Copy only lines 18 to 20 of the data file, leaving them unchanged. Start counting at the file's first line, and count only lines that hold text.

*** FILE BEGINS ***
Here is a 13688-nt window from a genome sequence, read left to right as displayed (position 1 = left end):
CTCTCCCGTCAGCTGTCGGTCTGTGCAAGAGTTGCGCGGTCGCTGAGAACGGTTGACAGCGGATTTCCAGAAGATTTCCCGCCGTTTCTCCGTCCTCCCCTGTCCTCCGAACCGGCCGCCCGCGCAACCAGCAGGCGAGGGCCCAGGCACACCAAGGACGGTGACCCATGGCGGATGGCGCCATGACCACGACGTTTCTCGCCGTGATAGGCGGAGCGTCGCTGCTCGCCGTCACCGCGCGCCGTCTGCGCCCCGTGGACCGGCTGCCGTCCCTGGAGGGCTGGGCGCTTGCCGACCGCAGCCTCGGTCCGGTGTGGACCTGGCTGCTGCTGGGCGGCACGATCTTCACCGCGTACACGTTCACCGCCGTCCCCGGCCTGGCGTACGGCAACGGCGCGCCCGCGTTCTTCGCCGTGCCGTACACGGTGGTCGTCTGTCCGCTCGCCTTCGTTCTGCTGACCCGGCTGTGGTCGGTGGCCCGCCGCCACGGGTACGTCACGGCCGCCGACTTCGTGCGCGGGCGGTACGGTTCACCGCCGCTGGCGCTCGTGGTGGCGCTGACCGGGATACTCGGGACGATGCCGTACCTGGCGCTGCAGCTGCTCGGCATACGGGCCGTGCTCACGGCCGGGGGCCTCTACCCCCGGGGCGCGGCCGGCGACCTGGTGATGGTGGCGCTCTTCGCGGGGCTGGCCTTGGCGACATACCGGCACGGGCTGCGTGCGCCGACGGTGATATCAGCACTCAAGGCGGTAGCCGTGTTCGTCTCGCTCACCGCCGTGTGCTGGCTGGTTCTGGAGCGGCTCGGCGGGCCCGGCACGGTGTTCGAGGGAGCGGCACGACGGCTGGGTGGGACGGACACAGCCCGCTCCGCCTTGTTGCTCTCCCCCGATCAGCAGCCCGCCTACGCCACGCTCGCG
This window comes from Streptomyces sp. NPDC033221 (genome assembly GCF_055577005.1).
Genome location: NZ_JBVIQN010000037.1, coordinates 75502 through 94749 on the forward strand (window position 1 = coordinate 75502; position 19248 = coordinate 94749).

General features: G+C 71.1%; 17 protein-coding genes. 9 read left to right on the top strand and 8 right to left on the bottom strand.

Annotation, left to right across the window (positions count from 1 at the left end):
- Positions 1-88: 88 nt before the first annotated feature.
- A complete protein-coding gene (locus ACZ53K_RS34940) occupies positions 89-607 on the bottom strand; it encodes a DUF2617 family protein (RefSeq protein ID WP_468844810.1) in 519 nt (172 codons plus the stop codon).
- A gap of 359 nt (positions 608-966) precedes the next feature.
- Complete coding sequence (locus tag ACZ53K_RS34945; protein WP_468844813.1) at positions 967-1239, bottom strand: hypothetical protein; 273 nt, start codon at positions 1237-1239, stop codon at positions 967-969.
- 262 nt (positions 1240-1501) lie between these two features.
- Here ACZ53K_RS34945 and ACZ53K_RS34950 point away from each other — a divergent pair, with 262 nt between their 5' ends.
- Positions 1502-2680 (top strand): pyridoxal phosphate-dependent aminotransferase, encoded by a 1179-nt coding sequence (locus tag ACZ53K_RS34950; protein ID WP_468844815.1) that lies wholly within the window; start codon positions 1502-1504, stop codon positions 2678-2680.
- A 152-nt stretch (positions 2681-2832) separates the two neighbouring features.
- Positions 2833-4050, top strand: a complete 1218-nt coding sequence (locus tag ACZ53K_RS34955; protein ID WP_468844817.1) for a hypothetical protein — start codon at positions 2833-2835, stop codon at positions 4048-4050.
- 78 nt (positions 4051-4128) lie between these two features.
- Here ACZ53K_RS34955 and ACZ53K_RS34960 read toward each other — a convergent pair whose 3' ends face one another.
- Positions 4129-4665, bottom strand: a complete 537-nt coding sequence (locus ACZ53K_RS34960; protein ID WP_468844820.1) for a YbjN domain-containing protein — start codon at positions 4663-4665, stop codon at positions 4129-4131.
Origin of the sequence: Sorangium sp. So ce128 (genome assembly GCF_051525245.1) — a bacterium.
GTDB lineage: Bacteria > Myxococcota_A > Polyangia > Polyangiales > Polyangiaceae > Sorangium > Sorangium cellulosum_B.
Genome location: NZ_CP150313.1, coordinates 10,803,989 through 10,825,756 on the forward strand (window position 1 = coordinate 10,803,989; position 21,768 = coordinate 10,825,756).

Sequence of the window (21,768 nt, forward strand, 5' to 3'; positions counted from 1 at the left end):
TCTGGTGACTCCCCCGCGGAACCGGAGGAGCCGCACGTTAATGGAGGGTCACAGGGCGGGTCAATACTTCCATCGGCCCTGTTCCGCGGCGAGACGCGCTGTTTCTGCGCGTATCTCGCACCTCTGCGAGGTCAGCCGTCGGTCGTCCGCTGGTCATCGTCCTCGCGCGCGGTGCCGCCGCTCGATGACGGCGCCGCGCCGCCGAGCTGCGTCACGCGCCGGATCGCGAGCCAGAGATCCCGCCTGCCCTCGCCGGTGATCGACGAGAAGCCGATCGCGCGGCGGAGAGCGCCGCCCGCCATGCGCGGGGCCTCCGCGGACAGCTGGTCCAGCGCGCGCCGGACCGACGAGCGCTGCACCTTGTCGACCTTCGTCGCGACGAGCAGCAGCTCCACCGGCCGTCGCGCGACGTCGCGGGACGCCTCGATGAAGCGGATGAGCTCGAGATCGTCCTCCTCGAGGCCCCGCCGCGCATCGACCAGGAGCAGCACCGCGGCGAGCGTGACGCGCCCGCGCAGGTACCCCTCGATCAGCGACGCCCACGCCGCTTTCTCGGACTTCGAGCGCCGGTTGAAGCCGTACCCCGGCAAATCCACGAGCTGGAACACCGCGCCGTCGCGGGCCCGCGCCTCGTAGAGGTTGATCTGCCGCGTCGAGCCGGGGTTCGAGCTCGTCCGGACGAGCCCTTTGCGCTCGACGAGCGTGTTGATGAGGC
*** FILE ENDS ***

- Positions 4129-4665, bottom strand: a complete 537-nt coding sequence (locus ACZ53K_RS34960; protein ID WP_468844820.1) for a YbjN domain-containing protein — start codon at positions 4663-4665, stop codon at positions 4129-4131.
Origin of the sequence: Sorangium sp. So ce128 (genome assembly GCF_051525245.1) — a bacterium.
GTDB lineage: Bacteria > Myxococcota_A > Polyangia > Polyangiales > Polyangiaceae > Sorangium > Sorangium cellulosum_B.